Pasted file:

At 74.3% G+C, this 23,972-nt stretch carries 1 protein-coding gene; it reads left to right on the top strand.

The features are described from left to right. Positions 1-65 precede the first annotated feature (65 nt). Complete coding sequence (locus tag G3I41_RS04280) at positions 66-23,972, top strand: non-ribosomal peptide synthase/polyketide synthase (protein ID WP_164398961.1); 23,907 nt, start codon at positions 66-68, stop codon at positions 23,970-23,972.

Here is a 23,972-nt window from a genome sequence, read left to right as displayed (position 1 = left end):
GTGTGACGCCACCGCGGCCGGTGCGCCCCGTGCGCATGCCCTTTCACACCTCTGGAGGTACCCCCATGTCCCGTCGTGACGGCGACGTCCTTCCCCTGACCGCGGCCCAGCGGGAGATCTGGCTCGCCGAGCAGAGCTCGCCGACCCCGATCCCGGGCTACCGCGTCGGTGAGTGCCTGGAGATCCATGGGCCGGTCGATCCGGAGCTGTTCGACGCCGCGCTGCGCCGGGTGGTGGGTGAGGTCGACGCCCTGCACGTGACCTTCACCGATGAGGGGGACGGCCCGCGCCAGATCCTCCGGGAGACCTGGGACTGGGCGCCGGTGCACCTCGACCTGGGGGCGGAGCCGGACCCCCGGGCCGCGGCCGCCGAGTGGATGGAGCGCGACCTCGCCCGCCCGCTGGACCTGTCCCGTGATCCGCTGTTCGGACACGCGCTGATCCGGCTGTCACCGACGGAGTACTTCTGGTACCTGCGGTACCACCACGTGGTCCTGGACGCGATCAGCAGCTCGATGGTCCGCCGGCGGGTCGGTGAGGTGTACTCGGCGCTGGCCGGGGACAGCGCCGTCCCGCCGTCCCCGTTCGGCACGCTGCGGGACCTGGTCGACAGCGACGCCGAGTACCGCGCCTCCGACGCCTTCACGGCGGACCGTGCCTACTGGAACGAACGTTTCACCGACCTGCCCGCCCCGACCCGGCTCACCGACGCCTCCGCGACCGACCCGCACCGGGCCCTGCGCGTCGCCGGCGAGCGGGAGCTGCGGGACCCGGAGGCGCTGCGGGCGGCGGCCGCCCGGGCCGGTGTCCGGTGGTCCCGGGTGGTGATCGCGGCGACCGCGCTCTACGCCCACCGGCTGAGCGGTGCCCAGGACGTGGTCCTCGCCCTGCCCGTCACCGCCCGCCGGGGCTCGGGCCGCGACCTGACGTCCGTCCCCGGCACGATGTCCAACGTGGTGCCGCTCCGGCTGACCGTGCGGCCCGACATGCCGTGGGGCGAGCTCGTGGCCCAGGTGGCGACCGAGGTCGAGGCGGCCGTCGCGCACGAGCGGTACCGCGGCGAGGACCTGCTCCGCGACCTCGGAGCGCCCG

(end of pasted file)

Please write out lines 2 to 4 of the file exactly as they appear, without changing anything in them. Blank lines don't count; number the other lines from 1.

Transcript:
The features are described from left to right. Positions 1-65 precede the first annotated feature (65 nt). Complete coding sequence (locus tag G3I41_RS04280) at positions 66-23,972, top strand: non-ribosomal peptide synthase/polyketide synthase (protein ID WP_164398961.1); 23,907 nt, start codon at positions 66-68, stop codon at positions 23,970-23,972.

Here is a 23,972-nt window from a genome sequence, read left to right as displayed (position 1 = left end):
GTGTGACGCCACCGCGGCCGGTGCGCCCCGTGCGCATGCCCTTTCACACCTCTGGAGGTACCCCCATGTCCCGTCGTGACGGCGACGTCCTTCCCCTGACCGCGGCCCAGCGGGAGATCTGGCTCGCCGAGCAGAGCTCGCCGACCCCGATCCCGGGCTACCGCGTCGGTGAGTGCCTGGAGATCCATGGGCCGGTCGATCCGGAGCTGTTCGACGCCGCGCTGCGCCGGGTGGTGGGTGAGGTCGACGCCCTGCACGTGACCTTCACCGATGAGGGGGACGGCCCGCGCCAGATCCTCCGGGAGACCTGGGACTGGGCGCCGGTGCACCTCGACCTGGGGGCGGAGCCGGACCCCCGGGCCGCGGCCGCCGAGTGGATGGAGCGCGACCTCGCCCGCCCGCTGGACCTGTCCCGTGATCCGCTGTTCGGACACGCGCTGATCCGGCTGTCACCGACGGAGTACTTCTGGTACCTGCGGTACCACCACGTGGTCCTGGACGCGATCAGCAGCTCGATGGTCCGCCGGCGGGTCGGTGAGGTGTACTCGGCGCTGGCCGGGGACAGCGCCGTCCCGCCGTCCCCGTTCGGCACGCTGCGGGACCTGGTCGACAGCGACGCCGAGTACCGCGCCTCCGACGCCTTCACGGCGGACCGTGCCTACTGGAACGAACGTTTCACCGACCTGCCCGCCCCGACCCGGCTCACCGACGCCTCCGCGACCGACCCGCACCGGGCCCTGCGCGTCGCCGGCGAGCGGGAGCTGCGGGACCCGGAGGCGCTGCGGGCGGCGGCCGCCCGGGCCGGTGTCCGGTGGTCCCGGGTGGTGATCGCGGCGACCGCGCTCTACGCCCACCGGCTGAGCGGTGCCCAGGACGTGGTCCTCGCCCTGCCCGTCACCGCCCGCCGGGGCTCGGGCCGCGACCTGACGTCCGTCCCCGGCACGATGTCCAACGTGGTGCCGCTCCGGCTGACCGTGCGGCCCGACATGCCGTGGGGCGAGCTCGTGGCCCAGGTGGCGACCGAGGTCGAGGCGGCCGTCGCGCACGAGCGGTACCGCGGCGAGGACCTGCTCCGCGACCTCGGAGCGCCCG